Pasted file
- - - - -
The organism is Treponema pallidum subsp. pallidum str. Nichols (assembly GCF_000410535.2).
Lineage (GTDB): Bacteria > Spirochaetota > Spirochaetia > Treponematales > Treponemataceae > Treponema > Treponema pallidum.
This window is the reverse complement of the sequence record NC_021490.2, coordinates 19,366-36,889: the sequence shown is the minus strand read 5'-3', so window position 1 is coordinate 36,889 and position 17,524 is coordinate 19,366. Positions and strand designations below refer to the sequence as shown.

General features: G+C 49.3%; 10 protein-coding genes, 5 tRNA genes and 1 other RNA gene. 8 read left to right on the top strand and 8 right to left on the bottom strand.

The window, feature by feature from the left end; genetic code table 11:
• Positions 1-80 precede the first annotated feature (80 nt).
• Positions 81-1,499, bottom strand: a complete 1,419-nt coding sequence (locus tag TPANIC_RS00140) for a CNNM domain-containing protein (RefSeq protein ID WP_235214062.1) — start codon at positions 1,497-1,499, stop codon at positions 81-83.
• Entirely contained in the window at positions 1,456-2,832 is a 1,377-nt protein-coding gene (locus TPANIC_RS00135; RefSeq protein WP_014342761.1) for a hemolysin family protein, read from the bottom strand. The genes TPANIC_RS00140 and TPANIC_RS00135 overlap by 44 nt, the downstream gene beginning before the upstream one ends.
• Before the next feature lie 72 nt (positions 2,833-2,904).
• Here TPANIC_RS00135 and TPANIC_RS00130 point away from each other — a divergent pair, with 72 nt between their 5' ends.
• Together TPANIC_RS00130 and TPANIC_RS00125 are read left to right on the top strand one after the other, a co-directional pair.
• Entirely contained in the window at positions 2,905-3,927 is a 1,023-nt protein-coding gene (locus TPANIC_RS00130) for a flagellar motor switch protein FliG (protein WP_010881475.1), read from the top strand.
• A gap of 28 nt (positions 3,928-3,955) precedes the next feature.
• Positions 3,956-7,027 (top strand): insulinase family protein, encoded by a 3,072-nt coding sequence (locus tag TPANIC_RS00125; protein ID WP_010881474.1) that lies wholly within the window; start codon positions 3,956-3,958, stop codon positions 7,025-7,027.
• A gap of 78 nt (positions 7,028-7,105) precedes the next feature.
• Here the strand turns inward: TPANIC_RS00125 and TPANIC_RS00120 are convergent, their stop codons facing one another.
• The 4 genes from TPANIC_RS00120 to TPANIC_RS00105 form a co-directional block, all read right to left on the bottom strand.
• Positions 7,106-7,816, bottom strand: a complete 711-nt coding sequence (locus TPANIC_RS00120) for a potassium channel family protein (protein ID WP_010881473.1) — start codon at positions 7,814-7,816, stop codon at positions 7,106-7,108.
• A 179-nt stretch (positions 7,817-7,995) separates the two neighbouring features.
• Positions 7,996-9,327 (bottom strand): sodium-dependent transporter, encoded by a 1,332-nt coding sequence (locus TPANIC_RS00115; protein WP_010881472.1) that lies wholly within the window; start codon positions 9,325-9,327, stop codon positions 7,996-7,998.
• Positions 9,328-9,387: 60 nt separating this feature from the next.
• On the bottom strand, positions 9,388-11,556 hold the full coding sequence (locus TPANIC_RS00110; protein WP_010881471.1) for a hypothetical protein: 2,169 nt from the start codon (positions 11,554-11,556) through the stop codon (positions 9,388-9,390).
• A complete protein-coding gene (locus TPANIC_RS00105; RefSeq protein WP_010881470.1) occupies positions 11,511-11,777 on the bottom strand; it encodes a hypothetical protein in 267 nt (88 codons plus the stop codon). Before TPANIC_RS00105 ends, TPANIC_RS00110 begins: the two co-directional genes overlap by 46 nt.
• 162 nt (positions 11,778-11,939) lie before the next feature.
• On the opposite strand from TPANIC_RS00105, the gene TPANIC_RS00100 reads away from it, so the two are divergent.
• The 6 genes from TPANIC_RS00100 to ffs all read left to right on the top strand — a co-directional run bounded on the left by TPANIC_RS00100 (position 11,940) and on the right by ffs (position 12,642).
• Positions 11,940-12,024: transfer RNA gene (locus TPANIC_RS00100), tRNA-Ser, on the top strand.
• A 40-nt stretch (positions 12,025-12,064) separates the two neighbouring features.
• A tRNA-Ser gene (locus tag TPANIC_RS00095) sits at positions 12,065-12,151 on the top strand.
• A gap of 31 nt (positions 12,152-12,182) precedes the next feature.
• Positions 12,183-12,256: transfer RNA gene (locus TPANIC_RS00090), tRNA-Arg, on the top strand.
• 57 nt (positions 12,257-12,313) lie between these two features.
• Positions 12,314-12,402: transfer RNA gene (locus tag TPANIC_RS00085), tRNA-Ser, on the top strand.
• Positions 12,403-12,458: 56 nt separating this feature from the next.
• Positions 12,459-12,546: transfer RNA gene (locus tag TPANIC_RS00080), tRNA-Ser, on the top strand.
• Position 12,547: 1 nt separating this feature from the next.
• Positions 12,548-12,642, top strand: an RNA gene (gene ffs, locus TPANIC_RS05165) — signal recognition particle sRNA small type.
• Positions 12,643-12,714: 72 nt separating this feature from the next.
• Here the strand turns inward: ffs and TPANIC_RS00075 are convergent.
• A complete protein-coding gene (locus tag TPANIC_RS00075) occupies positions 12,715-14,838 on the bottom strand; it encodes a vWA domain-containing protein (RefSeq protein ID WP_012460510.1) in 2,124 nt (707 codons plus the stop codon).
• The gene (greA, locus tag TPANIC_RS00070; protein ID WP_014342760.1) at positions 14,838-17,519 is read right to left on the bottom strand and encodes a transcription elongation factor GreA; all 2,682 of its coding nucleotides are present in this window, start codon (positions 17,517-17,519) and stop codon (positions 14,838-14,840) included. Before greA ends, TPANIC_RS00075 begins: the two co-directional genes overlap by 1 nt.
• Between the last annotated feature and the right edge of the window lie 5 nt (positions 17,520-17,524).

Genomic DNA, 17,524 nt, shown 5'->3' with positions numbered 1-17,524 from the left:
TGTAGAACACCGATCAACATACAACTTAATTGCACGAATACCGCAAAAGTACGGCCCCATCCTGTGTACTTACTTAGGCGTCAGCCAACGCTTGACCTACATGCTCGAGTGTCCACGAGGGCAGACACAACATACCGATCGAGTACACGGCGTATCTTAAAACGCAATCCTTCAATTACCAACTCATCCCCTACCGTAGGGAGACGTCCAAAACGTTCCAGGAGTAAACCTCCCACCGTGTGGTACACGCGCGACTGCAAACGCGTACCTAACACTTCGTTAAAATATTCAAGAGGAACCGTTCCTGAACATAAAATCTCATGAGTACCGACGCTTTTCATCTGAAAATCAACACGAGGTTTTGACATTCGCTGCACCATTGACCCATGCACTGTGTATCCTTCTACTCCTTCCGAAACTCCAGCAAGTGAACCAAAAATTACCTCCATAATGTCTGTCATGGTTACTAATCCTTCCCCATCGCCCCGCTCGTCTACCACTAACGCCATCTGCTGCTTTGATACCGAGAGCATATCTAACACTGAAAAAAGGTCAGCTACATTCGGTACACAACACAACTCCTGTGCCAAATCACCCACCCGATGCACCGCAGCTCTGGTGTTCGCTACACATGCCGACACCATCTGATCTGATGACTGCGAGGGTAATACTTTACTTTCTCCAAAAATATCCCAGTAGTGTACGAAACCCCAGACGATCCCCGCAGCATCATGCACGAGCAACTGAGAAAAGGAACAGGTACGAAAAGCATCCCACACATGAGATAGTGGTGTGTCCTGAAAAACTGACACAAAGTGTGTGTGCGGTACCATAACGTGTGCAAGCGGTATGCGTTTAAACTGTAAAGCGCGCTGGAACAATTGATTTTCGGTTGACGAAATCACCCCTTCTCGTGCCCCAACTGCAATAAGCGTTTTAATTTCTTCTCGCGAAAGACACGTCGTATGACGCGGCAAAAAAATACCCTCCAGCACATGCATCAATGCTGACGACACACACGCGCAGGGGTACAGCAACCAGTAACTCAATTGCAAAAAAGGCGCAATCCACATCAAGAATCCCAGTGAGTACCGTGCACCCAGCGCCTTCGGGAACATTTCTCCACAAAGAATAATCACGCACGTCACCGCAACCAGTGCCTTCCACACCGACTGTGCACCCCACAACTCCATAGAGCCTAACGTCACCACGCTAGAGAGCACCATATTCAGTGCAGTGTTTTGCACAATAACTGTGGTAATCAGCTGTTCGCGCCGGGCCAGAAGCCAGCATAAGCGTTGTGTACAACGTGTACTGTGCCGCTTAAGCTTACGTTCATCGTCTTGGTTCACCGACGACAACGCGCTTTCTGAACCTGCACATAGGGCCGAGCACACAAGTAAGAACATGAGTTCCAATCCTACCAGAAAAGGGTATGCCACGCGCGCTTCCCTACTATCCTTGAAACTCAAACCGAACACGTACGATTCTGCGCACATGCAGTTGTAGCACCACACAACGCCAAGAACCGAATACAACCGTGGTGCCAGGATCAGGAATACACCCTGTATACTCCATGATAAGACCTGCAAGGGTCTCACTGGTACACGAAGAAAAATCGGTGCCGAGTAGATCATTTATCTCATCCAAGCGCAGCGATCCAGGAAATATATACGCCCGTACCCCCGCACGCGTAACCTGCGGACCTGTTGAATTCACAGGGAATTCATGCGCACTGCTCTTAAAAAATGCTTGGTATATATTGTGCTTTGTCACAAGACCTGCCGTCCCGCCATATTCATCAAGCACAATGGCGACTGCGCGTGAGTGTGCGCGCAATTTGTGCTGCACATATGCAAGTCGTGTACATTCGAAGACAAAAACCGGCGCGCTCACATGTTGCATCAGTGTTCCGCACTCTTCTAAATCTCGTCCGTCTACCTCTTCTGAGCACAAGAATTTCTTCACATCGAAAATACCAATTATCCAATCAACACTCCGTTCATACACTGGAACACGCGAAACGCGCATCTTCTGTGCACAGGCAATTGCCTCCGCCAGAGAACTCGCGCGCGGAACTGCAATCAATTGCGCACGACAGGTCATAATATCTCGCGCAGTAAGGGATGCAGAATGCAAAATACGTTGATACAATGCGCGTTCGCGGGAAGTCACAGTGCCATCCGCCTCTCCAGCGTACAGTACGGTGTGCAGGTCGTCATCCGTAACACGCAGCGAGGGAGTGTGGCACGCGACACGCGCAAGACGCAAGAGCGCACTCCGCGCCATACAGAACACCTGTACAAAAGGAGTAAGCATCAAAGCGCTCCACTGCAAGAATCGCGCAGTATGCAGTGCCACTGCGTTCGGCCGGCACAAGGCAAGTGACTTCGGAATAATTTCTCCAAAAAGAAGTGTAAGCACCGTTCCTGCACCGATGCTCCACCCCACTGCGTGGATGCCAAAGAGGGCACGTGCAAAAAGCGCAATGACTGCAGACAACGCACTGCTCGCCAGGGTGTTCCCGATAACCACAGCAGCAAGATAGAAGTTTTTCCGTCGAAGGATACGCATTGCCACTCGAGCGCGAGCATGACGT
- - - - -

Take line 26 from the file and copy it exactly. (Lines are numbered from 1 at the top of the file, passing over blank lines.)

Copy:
• The 6 genes from TPANIC_RS00100 to ffs all read left to right on the top strand — a co-directional run bounded on the left by TPANIC_RS00100 (position 11,940) and on the right by ffs (position 12,642).